By the “sexual selection” reminds me that this year I have 2 flocks of geese— One White Swan Geese—the other Common Irish. They always appeared to be separate, & the respective Ganders to guard each others flocks but to my surprise out of 32 Goslings there are only 4 which are common Geese tho’ 2 geese sat & brought out about 20.

To this day the flocks keep quite distinct but the 12 bred swan Geese are undeniable & make noble birds.26

It is common for pigs not to take to one Boar, but admit another immediately.27

Did you see a wise writer in the field congratulate the World upon the excess of male Wolves over females. He saw several times one female pursued by numbers of males he said, which proved his point.28

Well! Well! as a neighbour says. I will conclude   you will say I am grown old & garrulous. Olden times make a chat with you a pleasure. I rejoice to hear Leonards success. It almost equals your Cambridge Son.29

Kindest regards to Mrs Darwin | Ever yours | W D F

CD annotations

3.1 I have sown … yews.” 3.3] scored blue crayon
4.3 about … berries. 4.4] scored blue crayon
6.3 12 the usual colour.—] scored blue crayon
8.1 “The … succour 9.2] crossed blue crayon
15.1 At times … facts. 19.3] crossed blue crayon
19.2 “Jesse England”] underl blue crayon
20.1 With regard … taken place. 24.4] enclosed in square brackets blue crayon, crossed blue crayon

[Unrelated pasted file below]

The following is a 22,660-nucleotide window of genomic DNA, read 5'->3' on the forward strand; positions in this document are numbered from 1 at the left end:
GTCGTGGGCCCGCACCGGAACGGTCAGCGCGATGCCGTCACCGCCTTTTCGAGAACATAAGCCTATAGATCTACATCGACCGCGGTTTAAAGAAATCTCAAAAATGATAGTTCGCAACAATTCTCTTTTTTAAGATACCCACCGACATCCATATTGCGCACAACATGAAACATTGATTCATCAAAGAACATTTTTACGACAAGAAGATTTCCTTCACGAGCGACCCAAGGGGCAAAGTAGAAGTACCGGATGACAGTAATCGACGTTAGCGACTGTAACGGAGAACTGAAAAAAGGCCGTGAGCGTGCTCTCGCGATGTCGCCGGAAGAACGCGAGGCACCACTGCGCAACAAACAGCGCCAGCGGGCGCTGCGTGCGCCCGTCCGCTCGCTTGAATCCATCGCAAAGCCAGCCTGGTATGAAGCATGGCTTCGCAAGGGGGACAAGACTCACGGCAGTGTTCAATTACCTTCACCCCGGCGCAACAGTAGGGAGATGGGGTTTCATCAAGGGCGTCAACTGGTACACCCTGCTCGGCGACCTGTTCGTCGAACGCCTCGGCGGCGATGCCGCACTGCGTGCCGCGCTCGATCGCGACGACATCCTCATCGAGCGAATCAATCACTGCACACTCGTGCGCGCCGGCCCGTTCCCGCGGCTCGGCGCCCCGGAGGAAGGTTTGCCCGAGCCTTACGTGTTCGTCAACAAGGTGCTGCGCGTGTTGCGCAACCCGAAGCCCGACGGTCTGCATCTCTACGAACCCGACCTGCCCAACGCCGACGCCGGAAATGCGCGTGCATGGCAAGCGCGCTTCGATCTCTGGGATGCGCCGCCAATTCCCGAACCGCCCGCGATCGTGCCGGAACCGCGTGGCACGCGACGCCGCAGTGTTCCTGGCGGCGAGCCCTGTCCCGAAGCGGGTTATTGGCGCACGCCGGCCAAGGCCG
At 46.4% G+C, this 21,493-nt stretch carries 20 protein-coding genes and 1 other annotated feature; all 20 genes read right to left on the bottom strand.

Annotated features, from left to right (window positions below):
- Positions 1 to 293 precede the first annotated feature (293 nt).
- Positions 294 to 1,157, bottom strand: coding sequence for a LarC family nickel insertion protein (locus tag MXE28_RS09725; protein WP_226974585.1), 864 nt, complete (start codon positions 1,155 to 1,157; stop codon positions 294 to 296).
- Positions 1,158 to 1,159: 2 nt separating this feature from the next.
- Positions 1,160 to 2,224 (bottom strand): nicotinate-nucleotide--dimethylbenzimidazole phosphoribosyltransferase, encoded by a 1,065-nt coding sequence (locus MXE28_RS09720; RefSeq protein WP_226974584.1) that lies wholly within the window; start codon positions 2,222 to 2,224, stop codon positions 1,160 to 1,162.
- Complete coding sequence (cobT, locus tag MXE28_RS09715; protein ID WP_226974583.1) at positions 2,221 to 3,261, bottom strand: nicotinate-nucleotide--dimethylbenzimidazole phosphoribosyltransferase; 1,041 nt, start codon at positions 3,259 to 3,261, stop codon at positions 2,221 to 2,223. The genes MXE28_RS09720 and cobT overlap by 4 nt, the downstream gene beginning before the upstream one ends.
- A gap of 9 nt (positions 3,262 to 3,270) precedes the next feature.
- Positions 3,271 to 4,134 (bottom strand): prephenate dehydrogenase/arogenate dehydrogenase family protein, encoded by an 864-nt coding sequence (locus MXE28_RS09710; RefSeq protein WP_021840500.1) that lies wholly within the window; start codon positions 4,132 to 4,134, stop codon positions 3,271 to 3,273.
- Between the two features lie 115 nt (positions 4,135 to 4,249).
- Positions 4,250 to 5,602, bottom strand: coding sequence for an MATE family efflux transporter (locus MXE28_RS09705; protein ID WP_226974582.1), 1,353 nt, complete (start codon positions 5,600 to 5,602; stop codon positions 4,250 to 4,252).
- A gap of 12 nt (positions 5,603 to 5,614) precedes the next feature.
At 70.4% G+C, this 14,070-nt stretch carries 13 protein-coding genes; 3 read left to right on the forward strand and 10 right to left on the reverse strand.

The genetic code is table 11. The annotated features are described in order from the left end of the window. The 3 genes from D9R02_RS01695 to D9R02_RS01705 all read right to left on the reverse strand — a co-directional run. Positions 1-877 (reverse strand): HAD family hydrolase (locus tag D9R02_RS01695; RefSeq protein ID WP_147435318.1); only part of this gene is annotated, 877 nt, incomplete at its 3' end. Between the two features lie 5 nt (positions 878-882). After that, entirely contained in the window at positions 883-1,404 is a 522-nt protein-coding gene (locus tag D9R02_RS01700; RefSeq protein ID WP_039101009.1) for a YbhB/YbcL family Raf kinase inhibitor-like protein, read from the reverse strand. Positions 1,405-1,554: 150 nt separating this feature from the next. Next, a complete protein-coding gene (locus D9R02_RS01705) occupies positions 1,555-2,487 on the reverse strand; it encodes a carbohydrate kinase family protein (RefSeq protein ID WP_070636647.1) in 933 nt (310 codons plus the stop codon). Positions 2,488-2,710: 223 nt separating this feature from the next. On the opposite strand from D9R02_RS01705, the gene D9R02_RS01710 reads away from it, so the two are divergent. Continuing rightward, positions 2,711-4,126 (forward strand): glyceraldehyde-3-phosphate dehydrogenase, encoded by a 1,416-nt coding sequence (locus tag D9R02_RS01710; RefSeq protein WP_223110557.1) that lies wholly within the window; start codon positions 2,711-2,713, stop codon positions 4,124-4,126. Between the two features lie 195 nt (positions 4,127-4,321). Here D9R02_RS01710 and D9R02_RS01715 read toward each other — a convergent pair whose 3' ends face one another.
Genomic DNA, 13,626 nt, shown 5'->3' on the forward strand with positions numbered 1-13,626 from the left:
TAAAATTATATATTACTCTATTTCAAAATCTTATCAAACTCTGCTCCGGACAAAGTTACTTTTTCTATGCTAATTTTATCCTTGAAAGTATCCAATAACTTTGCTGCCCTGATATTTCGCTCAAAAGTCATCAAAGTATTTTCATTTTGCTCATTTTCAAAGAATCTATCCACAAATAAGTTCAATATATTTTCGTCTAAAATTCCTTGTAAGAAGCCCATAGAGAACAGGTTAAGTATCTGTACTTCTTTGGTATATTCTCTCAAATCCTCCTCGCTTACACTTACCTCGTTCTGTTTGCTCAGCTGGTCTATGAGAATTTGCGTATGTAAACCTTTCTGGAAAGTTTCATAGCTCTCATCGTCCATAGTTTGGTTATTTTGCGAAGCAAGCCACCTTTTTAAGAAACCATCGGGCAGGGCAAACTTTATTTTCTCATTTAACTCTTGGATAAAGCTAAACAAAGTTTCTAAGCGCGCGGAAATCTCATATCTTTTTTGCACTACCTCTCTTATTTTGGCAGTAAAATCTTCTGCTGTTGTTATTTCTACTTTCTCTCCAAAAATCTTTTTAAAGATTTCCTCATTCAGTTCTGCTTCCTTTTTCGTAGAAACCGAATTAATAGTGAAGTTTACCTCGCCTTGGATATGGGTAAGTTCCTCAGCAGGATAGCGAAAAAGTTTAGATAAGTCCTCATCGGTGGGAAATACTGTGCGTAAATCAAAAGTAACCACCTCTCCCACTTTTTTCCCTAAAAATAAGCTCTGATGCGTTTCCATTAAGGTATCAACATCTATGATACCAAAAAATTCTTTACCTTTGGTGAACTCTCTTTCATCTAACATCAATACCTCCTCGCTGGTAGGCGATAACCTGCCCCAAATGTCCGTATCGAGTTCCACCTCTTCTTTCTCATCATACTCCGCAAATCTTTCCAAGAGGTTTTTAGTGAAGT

20.1 Magpie Marriage”.] underl blue crayon
22.3 That … fighting. 22.4] scored blue crayon
24.1 I watched … Affair. 24.2] double scored blue crayon
24.4 Jesse England] opening square bracket blue crayon
24.4 Jesse … exhausted that 35.1] crossed blue crayon
25.2 That it is … less wary. 25.3] scored blue crayon
27.1 Magpies] underl blue crayon
33.1 Pheasants … the head). 33.3] ‘Pheasants killing each other’ added blue crayon
35.1 Both cocks … died. 35.2] crossed blue crayon
37.2 At all events … Mallard—] double scored blue crayon
38.1 Englands … filled up. 40.10] crossed blue crayon
40.7 especially … with them—] scored blue crayon
41.1 I believe … chn by her. 41.4] scored blue crayon
41.1 I believe … opportunities. 49.3] enclosed in square brackets blue crayon
42.1 I must … opportunities. 49.3] crossed blue crayon
48.1 I think … paired. 48.2] scored blue crayon
49.2 The Pearl Cock … opportunities. 49.3] double scored blue crayon
49.3 Now if … also— 49.6] double scored blue crayon
50.1 It has … noble birds. 59.2] crossed blue crayon
60.1 It is … immediately.] enclosed square brackets blue crayon
61.1 Did you see … Mrs Darwin 63.1] crossed blue crayon
Top of letter: ‘Dom. Animals’ blue crayon


The year is established by the reference to the success of Leonard Darwin (see n. 29, below).
The quotation, with some minor changes, is from the Life and correspondence of Richard Whately (Whately 1866), 2: 171. Richard Whately was the archbishop of Dublin from 1831 to 1863.